Hopewood House Sold

by AF

Hopewood House, Bowral
Expressions of Interest

*Update: The property has apparently been sold for $5.25 million.

‘Hopewood’ was built in 1884 for well-known pastoralist Ben M. Osbourne and his wife Lucy Throsby. In the late 1880s, wealthy Sydneysiders often bought properties in Bowral and built grand country mansions.

This grand Dutch Colonial style home was originally on an estate of 126 acres, but over the years the land has been subdivided and the current land size is 11 acres. Mrs. Osborne was a keen gardener and created the long driveway and circular carriageway. 

Mr. Osborne passed away in the residence in 1912. Soon after it became the country residence and stud farm of Lebbeus Hordern, son of Sir Samuel Hordern of Babworth House. Lebbeus resided in similarly named “Hopewood House” in Darling Point but spent much of his time traveling the world. Lebbeus achieved distention as a breeder of milking shorthorn cattle and blood horses at the Bowral estate. He had spent a large sum on the property over the years, including remodeling the main house and building various outhouses and adding formal gardens.

Lebbeus was considered one of the wealthiest and most eligible young men in Sydney upon turning 18 and receiving his trust from Sir Samuel. He passed away in 1928 at age 37 from an accidental overdose of sedatives.

After the division of his estate, there was not enough left to provide for his second wife (his ex-wife was receiving alimony of 10,000 pounds a year), so she was left with an annuity of 1,200 pounds a year which came from the will of Lebbeus’ father Sir Samuel who made a provision for his son’s wives. Lebbeus’ son from his first marriage, Lebbeus Hordern Junior, was expected to become Australia’s richest son upon receiving his trust set up by his grandfather, Sir Samuel.

In 1930, Lebbeus’ homes in Darling Point and Bowral were auctioned off, along with furniture and household effects. The Bowral home sold to Mr. Samuel E. Silby of Mauri Bros. and Thomson, for 18,500 pounds (approximately $1.35 million in today’s terms). At this point, the home was considered one of the show places of the State. It was reported that the new buyer had plans to turn the estate into a country club but it appears that these plans did not eventuate.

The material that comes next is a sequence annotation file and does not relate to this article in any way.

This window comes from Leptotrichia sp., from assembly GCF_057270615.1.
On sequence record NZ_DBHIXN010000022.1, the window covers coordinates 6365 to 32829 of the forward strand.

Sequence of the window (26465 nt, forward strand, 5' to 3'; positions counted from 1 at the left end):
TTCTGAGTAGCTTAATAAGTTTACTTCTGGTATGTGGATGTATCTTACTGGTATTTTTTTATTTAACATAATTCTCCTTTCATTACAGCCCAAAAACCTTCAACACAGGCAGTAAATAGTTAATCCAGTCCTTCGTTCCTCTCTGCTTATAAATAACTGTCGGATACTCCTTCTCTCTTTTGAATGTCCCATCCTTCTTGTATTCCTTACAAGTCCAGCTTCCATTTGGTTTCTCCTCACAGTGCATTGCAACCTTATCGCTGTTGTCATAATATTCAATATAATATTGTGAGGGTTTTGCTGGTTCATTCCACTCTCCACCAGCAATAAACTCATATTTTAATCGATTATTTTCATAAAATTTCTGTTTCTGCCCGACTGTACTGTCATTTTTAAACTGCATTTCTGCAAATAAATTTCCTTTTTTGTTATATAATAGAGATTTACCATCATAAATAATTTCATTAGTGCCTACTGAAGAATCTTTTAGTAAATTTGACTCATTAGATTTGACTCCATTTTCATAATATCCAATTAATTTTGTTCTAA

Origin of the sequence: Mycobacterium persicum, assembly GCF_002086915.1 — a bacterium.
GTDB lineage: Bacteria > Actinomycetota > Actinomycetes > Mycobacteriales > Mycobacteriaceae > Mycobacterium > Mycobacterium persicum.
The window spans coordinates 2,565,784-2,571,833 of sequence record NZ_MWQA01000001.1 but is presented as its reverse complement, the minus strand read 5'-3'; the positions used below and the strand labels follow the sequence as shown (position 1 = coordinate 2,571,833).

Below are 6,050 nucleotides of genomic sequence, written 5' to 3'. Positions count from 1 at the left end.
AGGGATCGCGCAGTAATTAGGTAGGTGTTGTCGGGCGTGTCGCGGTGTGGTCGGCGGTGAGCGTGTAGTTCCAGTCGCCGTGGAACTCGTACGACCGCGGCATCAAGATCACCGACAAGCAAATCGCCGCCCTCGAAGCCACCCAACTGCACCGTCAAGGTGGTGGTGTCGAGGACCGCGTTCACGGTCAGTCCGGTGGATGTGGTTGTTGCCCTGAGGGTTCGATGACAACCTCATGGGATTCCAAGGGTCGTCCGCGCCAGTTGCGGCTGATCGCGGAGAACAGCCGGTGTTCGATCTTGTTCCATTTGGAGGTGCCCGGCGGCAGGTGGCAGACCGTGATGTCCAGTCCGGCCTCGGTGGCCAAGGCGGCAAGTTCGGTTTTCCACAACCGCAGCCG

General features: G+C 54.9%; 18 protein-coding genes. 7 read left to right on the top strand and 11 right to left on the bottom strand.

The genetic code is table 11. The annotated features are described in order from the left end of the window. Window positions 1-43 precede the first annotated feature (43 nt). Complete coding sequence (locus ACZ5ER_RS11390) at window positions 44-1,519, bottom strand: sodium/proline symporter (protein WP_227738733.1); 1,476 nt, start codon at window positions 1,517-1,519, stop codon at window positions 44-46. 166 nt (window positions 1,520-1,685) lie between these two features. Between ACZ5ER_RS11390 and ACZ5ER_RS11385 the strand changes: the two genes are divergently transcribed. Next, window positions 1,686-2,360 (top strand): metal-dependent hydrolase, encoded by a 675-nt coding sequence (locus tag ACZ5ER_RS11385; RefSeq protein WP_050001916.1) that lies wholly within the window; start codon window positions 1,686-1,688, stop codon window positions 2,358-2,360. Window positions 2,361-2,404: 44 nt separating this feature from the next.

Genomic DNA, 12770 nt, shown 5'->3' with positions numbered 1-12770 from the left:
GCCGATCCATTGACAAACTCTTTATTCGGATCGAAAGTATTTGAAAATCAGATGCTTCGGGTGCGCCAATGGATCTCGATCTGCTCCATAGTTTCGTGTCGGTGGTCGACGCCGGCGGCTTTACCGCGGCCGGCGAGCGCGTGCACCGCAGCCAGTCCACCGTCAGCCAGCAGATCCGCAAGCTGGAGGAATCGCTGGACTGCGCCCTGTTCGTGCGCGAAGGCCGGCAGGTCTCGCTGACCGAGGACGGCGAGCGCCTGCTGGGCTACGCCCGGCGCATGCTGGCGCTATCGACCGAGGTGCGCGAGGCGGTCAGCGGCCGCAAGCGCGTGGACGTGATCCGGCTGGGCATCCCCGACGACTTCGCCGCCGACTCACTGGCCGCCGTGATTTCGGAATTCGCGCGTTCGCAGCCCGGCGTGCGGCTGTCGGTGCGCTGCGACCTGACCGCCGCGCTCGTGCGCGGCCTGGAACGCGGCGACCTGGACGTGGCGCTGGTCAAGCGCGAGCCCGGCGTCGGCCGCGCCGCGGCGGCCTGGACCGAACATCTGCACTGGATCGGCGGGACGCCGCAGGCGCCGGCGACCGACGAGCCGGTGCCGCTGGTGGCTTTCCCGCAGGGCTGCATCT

In 1943, the house was sold to L.O. Bailey, founder of the Youth Welfare Association of Australia. Bailey turned the house into the “Hopewood Infants’ Home” and by the 1950s it accommodated as many as 80 children.

In 1967 the estate was purchased by the Catholic Church and was used as a monastery and youth retreat. The gardens and house were opened to the public.

The current owners purchased the property in 2007 for $4.25 million and have extensively restored the home and gardens. In recent years, the property has been a very popular wedding venue. The current size of the estate is 11 acres, with manicured gardens, a tennis court, guest cottage and caretakers cottage.

The main residence has 7 bedrooms, 6 bathrooms, 20ft ornate ceilings, formal sitting and dining rooms, billiard room, conservatory, provincial kitchen and wide verandahs.

The property is advertised with an ‘expressions of interest’ campaign but the house was advertised earlier this year with an asking price of $6.5 million when listed through a former agent. The house was first listed in 2010 with expectations of $10 million.

*Update: The house was reported to have sold in early November for $5.25 million.


201 Centennial Road, Bowral, New South Wales, Australia
1hr 20min drive from Sydney Airport

Listing information and house photos from Realestate.com.au

“Escape of good Hope” Domain.com.au, 7 April 2012.